Head of Fiji's military issues warning over constitution
The head of Fiji's military says there will not be another coup after September's election, but any government that tries rewrite the constitution becomes illegal.
The head of Fiji's military says any government that tries to rewrite the constitution post-election will disqualify itself but it is not for the army to step in.
General Mosese Tikoitoga told Radio New Zealand International when taking control of the military in March that he wanted to stay out of politics and concentrate on upholding Fiji's constitution.
He stresses the military remains nonpartisan but told Christopher GIlbert any government that attempts to throw out the current constitution will delegitimise itself.
MOSESE TIKOITOGA: There will not be another coup in Fiji. I stand by that statement and I am working with my officers and members of the RFMF (Republic of Fiji Military Forces) to ensure that there is no more coup in Fiji. We will remain apolitical to any political activity leading up to the elections. What the RFMF will do now is to become nonpartisan to any activities of all political parties. We will accept whatever comes into force after the elections. The reason why I said there won't be any more coups is because the constitution that we have now put in place is the framework (through) which Fiji can now look forward to proper, inclusive democracy that will nullify the reasons for past coups.
CHRISTOPHER GILBERT: Okay so the constitution as it stands is enough to ensure that there won't be another coup, as long as that constitution is in place?
MT: Yes, correct.
CG: So, if there is a change of government after the election, and that government wants to change the constitution, what will happen?
MT: There is a process within the constitution that allows changing any part of the constitution and that process will be the will of the people. That's what we will stand by. The process includes three quarters of the parliament has to agree on the change after we, the... the government then needs to put it to a public referendum. It has to be agreed by another 75 percent of the voters in the referendum to change part of that constitution. If that process is followed and the people and the Fijians agree to the amendment of the constitution then that part of the constitution will change.
CG: But, you're quoted here saying that the army will not tolerate an elected government rewriting the new constitution.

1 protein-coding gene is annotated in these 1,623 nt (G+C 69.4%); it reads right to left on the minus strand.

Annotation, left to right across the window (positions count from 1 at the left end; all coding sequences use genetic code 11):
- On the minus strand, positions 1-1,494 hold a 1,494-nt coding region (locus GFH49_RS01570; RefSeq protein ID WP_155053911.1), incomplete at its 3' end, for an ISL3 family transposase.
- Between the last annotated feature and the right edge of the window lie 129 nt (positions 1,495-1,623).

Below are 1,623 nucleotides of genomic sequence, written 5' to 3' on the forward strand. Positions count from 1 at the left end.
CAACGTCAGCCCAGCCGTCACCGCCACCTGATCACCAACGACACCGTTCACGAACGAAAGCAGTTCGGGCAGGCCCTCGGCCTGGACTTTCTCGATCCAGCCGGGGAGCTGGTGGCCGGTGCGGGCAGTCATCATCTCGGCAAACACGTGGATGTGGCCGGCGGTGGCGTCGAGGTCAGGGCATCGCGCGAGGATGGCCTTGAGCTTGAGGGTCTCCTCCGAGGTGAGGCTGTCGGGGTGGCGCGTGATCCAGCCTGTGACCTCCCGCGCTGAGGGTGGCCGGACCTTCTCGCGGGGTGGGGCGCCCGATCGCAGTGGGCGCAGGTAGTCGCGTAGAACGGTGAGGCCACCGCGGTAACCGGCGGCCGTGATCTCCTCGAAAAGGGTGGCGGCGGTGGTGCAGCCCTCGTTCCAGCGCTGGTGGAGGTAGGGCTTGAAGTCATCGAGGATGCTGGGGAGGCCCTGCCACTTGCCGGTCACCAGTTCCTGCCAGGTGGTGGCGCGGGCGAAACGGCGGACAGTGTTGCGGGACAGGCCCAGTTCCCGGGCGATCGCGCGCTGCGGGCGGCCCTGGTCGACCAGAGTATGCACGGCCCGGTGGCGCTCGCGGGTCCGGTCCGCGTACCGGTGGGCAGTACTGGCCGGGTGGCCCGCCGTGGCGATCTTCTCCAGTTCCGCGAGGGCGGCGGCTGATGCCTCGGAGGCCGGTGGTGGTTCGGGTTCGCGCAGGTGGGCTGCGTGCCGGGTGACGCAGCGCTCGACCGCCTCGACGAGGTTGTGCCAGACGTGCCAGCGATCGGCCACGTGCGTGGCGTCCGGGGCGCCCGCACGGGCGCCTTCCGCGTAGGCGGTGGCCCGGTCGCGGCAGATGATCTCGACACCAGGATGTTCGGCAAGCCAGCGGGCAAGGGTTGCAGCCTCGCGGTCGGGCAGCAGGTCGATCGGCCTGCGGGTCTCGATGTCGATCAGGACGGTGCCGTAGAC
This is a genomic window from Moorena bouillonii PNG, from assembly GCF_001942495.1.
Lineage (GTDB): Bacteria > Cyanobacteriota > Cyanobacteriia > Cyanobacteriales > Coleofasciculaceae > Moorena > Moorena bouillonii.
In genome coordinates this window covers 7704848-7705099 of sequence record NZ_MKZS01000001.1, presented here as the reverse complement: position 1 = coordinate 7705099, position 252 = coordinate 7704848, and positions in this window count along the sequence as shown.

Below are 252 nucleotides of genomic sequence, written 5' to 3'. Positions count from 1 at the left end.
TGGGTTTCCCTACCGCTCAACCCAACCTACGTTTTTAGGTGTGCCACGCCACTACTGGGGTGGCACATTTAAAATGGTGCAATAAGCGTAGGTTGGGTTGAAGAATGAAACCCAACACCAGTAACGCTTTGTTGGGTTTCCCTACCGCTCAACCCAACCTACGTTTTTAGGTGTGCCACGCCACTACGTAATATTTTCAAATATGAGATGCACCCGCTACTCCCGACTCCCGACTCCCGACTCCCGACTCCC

MT: Yes. It's not rewriting the constitution. It says that it will abide by the processes of the constitution. If they suddenly come in and throw away the constitution and want to rewrite the constitution, that is not the provisions of a constitution. And that cannot be accepted.
CG: Right, so you're open to the constitution being amended bit by bit but not rewritten all at once?
MT: Yes, correct. That's what is the provisions of the current constitution, and for me to defend that constitution we need to abide by that part of the constitution.
CG: If a new elected government comes in and tries to rewrite the constitution all at once, what will the army do?
MT: If they rewrite the constitution, which means if they throw away the constitution, that nullifies the government doesn't it? That makes that government illegal because they've thrown away the very document that brings them in.
CG: And will the army take power again?
MT: Look, the army will look after that constitution. I don't know what you mean, if the army will take power again. If the government disqualifies itself then there are processes for a new government to come in and have a new election to be done. The process of having another election or the process will then depend on the powers in the constitution where the President has the powers after that. It's not for the army to take charge. There is a process under the constitution, and the process, like I said, hypothetically if they throw out the constitution then they disqualify themselves.
CG: I want to ask you one more question about a different matter. This is from a press release from the USP Journalism Academic, that 'the head of Fiji Armed Forces has admitted the military has beaten and tortured Fijian citizens who expressed dissent on radio'. You told The Age of Melbourne that the victims were speaking on the radio and trying to start military groups, and had to be silenced. Is that true, has the Fiji military beaten and tortured Fijians who expressed dissent on radio?
MT: That is not what I said. During the interview I told the journalist that I don't deny that there were some people who were taken to task, after 2006, they were taken to task because there was potentially agitators that were trying to agitate the public. So we did what was necessary then to ensure the safety and security of all Fijians. That interview was done a few months ago. The timing of it coming out with any particular paragraph only to be chosen out of all that interview and being taken out of context by USP is wrong. We've made sure we've changed the mindset of military personnel to remain apolitical and to become nonpartisan to any political activity. We would truly appreciate it if commentators and political parties would exclude the RFMF from political discussions. If that can't be understood then I don't know how else I can convince people that we do not want to be part of any political activity.
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